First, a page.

The Enterprise 2.0 conference is over and it was all worth it. I thoroughly enjoyed the atmosphere, the talks and above all meeting so many people whose work I value and follow. And Boston as a town is fun too, I am now sitting in the lovely Coop Bookstore at Harvard place, hooked up on the Wi-Fi to see how Denmark is doing against Cameroon and to blog and tweet. So what’s the score for Enterprise 2.0, now that another important event has passed?
Well, I think it’s still a field under construction, all systems normal – but it’s also promising and rapidly evolving. This industry is forward-looking and the value of the field is now validated (not by numbers or cases – 1.500 attendees are pretty impressive still, as are the numbers of exhibitors – but rather by the quality and matureness of the talks and discussions and by the case studies and experiences of those engaged in it). It’s now necessary to really show and tell companies how to leverage it (less complicated for tools, way more complex in terms of Enterprise 2.0 paradigms, principles and methods) to improve business performance, processes and overall company fitness. Now, more companies begin to make significant investments in Enterprise 2.0 platforms, following the early adopters. And they all know that they are in this for the long haul (and plan for a longer journey without shortcuts, avoid cargo cult imitation and thus may head for sustainable success).
Some of my other learnings include:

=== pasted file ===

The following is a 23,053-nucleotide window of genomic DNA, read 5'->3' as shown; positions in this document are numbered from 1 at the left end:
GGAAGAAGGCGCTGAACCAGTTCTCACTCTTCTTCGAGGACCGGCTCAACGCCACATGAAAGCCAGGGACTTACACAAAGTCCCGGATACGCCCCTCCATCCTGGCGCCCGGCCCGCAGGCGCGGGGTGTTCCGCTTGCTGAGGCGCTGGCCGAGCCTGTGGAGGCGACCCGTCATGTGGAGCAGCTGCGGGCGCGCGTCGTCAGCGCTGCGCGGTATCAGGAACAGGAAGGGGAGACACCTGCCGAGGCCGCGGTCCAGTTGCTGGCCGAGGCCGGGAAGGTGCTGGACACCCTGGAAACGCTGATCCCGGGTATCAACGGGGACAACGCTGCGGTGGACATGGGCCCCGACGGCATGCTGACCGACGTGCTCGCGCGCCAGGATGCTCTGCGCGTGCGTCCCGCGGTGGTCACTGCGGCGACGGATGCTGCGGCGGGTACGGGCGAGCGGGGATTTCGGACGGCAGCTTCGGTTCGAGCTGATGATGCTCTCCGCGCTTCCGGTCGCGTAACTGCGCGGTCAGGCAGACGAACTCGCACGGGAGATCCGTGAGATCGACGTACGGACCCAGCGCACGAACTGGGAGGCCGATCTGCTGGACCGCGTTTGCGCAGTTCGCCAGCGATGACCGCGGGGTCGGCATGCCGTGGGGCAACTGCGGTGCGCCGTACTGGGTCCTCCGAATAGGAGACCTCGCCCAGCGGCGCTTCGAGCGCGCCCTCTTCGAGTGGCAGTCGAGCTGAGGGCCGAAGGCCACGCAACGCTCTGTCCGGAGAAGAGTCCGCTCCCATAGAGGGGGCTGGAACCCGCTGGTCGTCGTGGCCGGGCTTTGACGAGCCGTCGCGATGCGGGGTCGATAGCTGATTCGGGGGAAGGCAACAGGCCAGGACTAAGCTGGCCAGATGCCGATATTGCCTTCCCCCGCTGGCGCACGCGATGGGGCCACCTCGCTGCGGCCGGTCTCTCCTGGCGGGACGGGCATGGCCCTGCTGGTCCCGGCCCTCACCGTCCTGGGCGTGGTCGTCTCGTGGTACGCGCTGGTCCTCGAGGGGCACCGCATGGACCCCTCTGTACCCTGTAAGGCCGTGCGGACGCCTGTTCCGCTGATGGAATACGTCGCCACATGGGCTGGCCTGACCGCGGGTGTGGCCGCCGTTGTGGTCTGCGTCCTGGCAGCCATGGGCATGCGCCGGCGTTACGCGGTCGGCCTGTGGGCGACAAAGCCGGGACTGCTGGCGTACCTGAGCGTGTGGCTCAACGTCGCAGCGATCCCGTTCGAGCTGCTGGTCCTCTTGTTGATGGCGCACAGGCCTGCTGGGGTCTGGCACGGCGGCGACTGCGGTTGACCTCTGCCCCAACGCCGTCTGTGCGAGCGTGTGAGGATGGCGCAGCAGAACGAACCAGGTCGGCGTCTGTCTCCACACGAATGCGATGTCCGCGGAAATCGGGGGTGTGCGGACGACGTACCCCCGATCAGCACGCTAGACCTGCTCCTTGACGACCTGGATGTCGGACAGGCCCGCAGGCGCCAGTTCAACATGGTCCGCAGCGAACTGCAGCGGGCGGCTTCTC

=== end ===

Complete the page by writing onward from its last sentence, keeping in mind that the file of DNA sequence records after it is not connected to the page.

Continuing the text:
– I like this town, its systems of public transportation and the attitude of its people, though there are times when you wonder a bit. I don’t like that you have to pay the equivalent of 6€ for a regular beer, on the other hand this is probably a good thing too …
– a new acronym – HiPPOs – the Highest Paid Person in the Organization via Andrew McAfee’s keynote (on the four tensions of Enterprise 2.0). I like funny metaphors.
– live-waving and -documenting during a conference is demanding (I either need more collaborators on this or a time-machine, hint). Some more thoughts on this later.
– interesting that both sessions I probably enjoyed the most were kind of “sandwiching” the actual conference, ie. the Monday all-day workshop of the 2.0 Adoption Council and Thursday’s Enterprise 2.0 townhall meeting. This mustn’t worry the people in between like the keynote speakers – the format of discussing in a smaller group like on Monday is very hard to beat.
In the townhall meeting (acting as both “time to look back and review” and forum) we agreed that integration, processes, (organizational) culture and finally metrics and the corresponding approaches to (understand) the measuring of success must be topics to watch more, as they were spared a bit from this year.
Besides this, what was missing from the mix at #e2conf that can be dealt with next time? Legal and technocratic aspects of Enterprise 2.0 (or they were sailing out of my sight, hmm, I heard some small mentioning of compliance). Dealing with the technological underpinnings (good thing). And more interestingly: Tackling the complexities of organizational psychology and the changing nature of leadership in a social web world. Organizational development and its established and able set of methods and tools (this one really should be a natural fit as its paradigms and principles are very fitting to those of Enterprise 2.0 and it may inform and help us dealing with that big, hairy thing called culture).
So I am now planning for the next #e2conf planned for Santa Clara in November (the call for papers is open). I would love to be there again and am thus thinking of handing in a proposal (there’s an idea that emerged between the european crowd in a pause outside the Westin, it needs some flesh but it sounds interesting so far 😉
ps. Yes, visiting the refurbished frogpond has to wait till next time in Boston. Above the sad reality of my trip there on Friday, all empty and no ducks or frogs in sight. But construction work is necessary at times, and it helps in building a nicer environment for us all …